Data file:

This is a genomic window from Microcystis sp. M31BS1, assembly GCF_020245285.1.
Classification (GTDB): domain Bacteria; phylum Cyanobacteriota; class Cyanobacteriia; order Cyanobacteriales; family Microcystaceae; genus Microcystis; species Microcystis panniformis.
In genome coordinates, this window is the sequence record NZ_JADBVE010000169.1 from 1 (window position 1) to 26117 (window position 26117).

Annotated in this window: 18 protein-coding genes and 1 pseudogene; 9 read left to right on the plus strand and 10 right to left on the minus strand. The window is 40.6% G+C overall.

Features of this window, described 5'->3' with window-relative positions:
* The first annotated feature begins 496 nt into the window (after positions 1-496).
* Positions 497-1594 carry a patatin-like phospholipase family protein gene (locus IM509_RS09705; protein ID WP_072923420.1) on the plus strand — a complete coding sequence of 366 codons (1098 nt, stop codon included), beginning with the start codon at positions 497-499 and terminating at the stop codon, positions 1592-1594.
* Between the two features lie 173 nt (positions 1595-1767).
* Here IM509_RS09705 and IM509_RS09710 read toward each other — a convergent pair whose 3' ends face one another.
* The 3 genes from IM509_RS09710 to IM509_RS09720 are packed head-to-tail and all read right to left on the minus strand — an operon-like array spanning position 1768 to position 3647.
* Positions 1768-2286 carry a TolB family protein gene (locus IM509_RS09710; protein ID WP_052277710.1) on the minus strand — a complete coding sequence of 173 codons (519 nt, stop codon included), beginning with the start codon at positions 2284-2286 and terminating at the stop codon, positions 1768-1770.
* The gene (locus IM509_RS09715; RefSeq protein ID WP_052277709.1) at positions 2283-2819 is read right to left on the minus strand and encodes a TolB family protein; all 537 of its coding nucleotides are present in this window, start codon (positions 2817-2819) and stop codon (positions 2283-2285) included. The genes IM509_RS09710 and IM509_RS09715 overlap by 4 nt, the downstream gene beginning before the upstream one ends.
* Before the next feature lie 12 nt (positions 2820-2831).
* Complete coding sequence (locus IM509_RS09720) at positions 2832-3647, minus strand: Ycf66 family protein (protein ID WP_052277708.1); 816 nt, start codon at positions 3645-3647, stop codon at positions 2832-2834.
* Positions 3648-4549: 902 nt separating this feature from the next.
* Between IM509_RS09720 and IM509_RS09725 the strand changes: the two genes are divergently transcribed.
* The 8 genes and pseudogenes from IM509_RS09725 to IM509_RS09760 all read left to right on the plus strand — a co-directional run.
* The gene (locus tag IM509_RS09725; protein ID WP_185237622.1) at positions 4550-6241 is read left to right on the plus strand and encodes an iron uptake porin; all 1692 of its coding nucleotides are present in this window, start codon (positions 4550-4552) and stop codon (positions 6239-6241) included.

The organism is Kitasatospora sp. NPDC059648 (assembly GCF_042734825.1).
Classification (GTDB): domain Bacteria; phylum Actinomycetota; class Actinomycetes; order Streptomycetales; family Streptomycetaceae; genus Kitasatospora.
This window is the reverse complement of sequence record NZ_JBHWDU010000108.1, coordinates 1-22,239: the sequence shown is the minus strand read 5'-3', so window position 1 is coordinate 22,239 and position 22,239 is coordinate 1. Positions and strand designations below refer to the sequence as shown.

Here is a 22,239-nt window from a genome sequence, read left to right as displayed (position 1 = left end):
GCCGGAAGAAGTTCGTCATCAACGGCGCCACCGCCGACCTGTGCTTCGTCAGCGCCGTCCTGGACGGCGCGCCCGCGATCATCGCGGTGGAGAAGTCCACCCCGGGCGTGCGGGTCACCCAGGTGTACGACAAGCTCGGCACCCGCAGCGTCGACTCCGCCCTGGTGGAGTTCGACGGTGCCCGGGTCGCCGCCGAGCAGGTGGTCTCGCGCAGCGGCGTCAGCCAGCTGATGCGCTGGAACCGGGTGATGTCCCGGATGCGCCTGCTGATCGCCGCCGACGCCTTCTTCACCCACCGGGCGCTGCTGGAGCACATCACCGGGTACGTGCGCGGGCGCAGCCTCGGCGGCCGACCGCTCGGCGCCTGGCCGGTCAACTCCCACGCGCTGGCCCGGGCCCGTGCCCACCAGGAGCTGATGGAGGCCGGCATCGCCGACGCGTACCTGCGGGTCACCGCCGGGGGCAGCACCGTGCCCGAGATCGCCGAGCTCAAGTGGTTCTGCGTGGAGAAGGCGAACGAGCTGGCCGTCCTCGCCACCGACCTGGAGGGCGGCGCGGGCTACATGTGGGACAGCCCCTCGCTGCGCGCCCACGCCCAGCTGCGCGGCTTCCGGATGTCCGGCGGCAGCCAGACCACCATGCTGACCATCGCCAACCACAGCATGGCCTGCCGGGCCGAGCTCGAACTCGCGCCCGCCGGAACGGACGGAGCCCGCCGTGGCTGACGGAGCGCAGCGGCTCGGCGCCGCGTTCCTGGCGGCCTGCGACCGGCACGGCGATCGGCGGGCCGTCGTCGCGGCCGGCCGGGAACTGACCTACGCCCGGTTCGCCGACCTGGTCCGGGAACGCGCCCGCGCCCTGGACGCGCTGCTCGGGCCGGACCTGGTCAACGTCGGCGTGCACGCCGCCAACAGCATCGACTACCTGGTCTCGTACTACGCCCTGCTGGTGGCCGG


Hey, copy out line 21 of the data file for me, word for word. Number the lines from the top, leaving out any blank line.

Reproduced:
This window is the reverse complement of sequence record NZ_JBHWDU010000108.1, coordinates 1-22,239: the sequence shown is the minus strand read 5'-3', so window position 1 is coordinate 22,239 and position 22,239 is coordinate 1. Positions and strand designations below refer to the sequence as shown.